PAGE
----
Sandy Urwin from Orewa’s Animal Natural Health faced what all Kiwi retailers faced in the first half of 2020. We had a chat with Sandy, who shared key nuggets of wisdom that guided her through the rough waters. Here’s 3 valuable questions that she asked herself, for her business:
1. “How can I make this easier for my customers?”
For some people, lockdown was their very first time making a purchase online. Sandy would help customers over the phone, talking them through how to pay online. For other people it was their first time out of the house for days. With all the changes of physical distancing and contact tracing, they felt annoyed about the inconvenience. She gave gentle reminders that they were all contributing to what is now (touch wood) a successful COVID-19 outcome.
“Customers might be under economic pressures, or isolated at home, and they may find it harder to be calm and objective. I tried to be as welcoming as possible, and really understand my customers. No matter how trivial it seems, that moment of retail therapy may have been the highlight of their day, so listen with genuine interest. Clear away the mental dust, add colour to their day, and they’ll love what you’re doing”
In any situation, a key to success is putting yourself in your customers’ shoes, and give an empathetic customer experience. And although Sandy faced challenges during lockdown, she took the time to communicate to her customers, and help them become conscious of the situation. Through this approach, she found that customers were more cooperative during the tough times.
2. “What can I do today, that will help me plan for tomorrow?”
When there seemed to be very little light or hope, Sandy took that “coal face experience”, drew back, and looked at her business holistically.
“One doesn’t look at the stamens of the flower, but the whole plant”
When the prospect of COVID-19 as a business challenge appeared, a remote method of payment would be required, so Sandy invested in a mobile Eftpos machine. People like to pay in all sorts of ways, from over the phone, to internet banking, to PayWave. And even though it was a contactless experience during lockdown, there was still eye contact through the glass, warmth in her voice, and customers were happy to be out and about.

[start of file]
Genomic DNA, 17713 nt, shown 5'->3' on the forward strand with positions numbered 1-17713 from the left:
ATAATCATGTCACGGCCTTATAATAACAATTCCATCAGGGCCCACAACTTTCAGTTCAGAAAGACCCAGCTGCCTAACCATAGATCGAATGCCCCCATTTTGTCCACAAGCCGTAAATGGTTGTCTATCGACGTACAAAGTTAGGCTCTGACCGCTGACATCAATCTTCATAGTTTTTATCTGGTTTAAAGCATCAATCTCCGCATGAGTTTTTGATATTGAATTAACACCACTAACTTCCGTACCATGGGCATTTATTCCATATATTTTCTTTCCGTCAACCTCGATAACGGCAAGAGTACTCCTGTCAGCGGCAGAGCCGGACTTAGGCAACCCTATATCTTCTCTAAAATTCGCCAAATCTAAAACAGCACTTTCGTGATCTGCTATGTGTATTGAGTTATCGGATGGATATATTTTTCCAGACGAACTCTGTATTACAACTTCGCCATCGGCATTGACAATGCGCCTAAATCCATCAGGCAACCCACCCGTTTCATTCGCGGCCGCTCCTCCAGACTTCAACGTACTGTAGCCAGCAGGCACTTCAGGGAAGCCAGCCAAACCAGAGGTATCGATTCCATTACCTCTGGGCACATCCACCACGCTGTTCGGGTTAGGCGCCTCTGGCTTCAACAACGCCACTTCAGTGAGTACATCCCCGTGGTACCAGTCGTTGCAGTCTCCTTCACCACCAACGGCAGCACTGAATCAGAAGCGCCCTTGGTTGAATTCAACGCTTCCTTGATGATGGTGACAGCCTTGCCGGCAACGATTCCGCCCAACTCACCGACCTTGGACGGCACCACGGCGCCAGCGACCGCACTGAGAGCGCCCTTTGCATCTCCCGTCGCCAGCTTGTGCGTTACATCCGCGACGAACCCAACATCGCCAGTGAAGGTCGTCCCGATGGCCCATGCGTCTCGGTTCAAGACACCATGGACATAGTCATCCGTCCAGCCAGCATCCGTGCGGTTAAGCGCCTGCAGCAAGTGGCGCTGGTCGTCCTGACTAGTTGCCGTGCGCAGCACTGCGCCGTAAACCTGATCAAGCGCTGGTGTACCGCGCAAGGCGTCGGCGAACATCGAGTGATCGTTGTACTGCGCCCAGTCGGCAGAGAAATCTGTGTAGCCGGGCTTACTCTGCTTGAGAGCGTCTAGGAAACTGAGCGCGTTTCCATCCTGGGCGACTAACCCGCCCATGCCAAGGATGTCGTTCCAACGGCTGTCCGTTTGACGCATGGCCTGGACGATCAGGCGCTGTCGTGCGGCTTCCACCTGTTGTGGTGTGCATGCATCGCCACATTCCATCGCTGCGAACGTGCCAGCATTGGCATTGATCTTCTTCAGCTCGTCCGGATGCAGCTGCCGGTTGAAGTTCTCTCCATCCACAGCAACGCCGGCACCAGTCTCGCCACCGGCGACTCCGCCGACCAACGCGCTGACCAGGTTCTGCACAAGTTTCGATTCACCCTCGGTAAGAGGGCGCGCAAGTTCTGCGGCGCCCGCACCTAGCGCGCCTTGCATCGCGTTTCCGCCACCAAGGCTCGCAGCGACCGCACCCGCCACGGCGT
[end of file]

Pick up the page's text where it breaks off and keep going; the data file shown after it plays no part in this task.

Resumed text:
The key to resilient retailing is multifactorial planning, actively adapting and exploring possibilities.
3. Who were my key sources of support?
Getting through the rough waters was a team effort. When looking at her key sources of support, top of Sandy’s list was her staff.
“I gained a new understanding and admiration of what it is to be a team. Sometimes you don’t realise what you’ve got, until times of stress. They encouraged one another, they encouraged me, and the teamwork was absolutely beautiful”
Beyond her own business, when the lights went out, her fellow retailers and neighbours were mucking in and helping each other. Everyone had skills to share and so much to offer each other, so Sandy encouraged everyone to realise how beneficial it is to step out of their square and engage with their local community.
It’s no secret that keeping up with all the legal changes from Alert Level 4, to get to where we are now, was challenging for business owners. Sandy found it of great value to consult experts whenever she had a business problem.
“I quickly cut through the uncertainty by leaning into community groups that were there for you. Retail NZ really just took the grey hairs out, giving me support whenever I felt unsure” (Thanks Sandy, we weren’t expecting such lovely feedback!)
“People get into business for their passions, and for the love of people. Consider EVERYONE – your team, your customers, your suppliers, your business neighbours, and of course, yourself!”
Sandy, we appreciate you taking the time out of your busy retailer day to chat with us!
Dear reader – if you have a success story and pro retail tips to help other business owners, please drop me a line at email@example.com.
By Tammy Kuo